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Editorial - The iPhone View From The Other Side
Thursday, June 21st, 2007 at 3:50 PM - by
Not every journalist is fawning over the Apple iPhone. Some view the gushing praise for and attention to the iPhone as some kind of trance that sucks the objectivity out of the journalist's brain. It's a seduction, according to Slate on Wednesday.
The news corps loves Apple, and Jack Shafer at Slate didn't like it. "So calculated is Apple's launch that it got news bumps early this week with the announcement that the iPhone battery will last three hours longer than originally promised and that it will play YouTube clips," Mr. Shafer wrote. "No drop of milk oozes from the Apple teat without a crowd of journalists gathering to swallowing it up."
Turning to the quantitative side, the author pointed to the Hellio Ocean which was first to market, has a lot of nifty features, and received a positive review from Walt Mossberg at the Wall Street Journal. It is also less expensive than the iPhone.
Journalists who pass over these objective and quantitative specifications must be in a stupor, the author observed. "Phone tech and design are moving so fast these days that the media freakout over the iPhone indicates a press in need of imagination—or swift kick in the ass from some editors."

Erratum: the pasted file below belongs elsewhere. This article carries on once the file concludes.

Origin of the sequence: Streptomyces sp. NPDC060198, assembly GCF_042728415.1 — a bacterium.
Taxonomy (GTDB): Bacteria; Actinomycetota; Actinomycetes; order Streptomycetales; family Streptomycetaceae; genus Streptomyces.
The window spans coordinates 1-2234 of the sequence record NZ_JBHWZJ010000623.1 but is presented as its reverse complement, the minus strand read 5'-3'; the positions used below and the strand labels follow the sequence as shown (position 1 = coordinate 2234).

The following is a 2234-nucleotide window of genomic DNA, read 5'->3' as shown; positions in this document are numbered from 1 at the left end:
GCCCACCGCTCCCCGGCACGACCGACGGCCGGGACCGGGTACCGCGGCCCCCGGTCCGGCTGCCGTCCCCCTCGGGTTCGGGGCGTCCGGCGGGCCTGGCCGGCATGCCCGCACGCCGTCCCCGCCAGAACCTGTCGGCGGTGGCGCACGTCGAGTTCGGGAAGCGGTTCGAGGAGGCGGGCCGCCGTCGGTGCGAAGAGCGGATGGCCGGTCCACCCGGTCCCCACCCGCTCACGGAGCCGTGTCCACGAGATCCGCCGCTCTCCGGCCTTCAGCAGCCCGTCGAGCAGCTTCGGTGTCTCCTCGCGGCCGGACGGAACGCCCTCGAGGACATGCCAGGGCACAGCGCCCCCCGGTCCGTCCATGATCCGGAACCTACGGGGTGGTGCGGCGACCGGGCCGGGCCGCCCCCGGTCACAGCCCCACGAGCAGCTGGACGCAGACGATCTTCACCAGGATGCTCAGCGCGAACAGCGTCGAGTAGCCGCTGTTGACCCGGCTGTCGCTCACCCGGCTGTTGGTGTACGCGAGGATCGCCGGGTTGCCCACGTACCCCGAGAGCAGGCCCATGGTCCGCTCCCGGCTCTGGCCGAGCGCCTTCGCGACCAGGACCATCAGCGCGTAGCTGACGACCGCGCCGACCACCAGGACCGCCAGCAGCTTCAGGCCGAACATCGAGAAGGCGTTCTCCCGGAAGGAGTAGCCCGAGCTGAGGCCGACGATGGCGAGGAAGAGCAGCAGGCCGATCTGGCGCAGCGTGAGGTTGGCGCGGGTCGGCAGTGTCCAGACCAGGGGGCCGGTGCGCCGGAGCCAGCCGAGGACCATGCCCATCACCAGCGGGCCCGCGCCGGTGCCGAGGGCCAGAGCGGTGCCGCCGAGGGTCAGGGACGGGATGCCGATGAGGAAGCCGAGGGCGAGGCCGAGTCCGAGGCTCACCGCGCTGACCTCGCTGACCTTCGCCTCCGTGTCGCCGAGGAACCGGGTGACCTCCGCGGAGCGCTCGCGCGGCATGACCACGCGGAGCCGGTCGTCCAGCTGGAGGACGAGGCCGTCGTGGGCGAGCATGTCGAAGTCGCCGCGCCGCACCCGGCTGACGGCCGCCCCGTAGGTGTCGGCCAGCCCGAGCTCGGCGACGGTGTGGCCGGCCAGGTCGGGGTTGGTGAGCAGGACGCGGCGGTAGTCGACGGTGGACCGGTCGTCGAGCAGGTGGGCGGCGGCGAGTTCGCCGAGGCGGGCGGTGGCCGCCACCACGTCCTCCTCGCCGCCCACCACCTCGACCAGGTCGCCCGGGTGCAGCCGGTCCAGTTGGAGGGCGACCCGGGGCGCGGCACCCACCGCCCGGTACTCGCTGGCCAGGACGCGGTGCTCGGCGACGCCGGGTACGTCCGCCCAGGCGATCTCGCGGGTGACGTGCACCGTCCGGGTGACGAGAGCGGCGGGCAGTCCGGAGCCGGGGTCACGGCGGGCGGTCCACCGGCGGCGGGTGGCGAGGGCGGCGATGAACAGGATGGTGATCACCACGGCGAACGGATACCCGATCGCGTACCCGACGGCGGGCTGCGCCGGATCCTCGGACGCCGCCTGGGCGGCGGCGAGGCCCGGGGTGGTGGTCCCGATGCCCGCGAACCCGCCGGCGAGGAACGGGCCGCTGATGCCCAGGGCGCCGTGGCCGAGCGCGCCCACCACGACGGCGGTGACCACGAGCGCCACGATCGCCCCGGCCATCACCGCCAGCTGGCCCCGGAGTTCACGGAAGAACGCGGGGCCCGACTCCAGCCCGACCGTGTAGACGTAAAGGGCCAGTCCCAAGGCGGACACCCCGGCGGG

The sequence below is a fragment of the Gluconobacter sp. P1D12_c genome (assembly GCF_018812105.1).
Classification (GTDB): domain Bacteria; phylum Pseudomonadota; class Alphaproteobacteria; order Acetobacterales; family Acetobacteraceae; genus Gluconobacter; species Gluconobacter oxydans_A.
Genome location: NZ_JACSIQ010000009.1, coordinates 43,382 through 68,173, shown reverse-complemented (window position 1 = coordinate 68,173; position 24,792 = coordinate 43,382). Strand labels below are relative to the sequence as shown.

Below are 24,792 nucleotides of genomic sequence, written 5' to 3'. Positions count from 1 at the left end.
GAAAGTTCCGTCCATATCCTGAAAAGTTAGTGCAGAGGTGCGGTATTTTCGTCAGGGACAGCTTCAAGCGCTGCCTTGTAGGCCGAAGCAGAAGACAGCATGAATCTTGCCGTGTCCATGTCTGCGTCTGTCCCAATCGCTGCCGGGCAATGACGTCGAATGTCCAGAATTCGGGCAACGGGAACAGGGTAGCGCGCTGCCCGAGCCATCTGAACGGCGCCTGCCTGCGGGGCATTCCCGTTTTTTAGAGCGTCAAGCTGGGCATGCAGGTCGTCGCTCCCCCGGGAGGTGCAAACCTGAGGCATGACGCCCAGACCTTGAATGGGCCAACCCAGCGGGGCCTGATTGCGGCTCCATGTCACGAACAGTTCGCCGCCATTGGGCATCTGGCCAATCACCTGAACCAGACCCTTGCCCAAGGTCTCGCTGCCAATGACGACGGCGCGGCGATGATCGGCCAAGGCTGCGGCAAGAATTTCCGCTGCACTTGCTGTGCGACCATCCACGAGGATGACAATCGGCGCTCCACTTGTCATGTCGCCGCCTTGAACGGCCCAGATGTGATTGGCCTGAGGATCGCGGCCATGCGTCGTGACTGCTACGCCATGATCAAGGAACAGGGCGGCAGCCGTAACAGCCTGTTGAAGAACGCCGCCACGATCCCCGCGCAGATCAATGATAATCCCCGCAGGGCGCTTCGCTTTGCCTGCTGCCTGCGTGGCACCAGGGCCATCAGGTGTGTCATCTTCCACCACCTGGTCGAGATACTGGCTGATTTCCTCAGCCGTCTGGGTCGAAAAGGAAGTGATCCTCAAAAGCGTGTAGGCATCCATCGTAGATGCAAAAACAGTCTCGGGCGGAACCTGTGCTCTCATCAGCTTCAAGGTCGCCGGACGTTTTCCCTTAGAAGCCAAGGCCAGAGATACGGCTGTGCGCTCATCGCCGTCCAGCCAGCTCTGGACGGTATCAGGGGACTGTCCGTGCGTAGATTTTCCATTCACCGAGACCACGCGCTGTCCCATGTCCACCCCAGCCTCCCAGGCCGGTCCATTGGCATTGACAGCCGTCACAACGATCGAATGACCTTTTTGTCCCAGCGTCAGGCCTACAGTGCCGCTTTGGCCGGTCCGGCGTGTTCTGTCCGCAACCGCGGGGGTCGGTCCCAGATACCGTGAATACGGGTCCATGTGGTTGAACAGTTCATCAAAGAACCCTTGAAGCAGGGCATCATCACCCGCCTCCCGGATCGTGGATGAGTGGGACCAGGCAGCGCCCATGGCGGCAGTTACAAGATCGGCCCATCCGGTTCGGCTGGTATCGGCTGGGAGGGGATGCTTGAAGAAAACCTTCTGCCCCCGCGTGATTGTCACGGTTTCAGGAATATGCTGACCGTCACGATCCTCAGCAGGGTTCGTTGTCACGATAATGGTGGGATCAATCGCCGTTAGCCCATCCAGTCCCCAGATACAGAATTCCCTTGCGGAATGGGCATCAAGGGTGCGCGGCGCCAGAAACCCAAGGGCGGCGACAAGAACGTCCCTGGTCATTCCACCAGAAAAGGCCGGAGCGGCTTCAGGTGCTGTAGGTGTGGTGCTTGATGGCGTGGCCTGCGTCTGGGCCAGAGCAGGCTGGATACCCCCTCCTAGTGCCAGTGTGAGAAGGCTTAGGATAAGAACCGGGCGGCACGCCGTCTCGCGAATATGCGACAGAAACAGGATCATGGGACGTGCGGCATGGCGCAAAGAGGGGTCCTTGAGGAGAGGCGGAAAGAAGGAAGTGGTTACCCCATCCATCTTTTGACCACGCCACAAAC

What's worse, the author lamented, is that when some stories downplay the hype or point out iPhone deficiencies, they still end up increasing the anticipation for the iPhone.
What's even more interesting is that one could go through the article and replace "Ocean" with "Mac OS X" and "iPhone" with "Vista" and the article would sound a lot like Macintosh rants of the past. It seems to be fairly simple, and yet so subtle. When a product wins, the losers get very grouchy. Technical specifications get lost in the melee. Journalists point it all out. Readers generally get it.
And life goes on.
Note: Slate Magazine was founded by Microsoft in 1996, but is now owned by the Washington Post Co.
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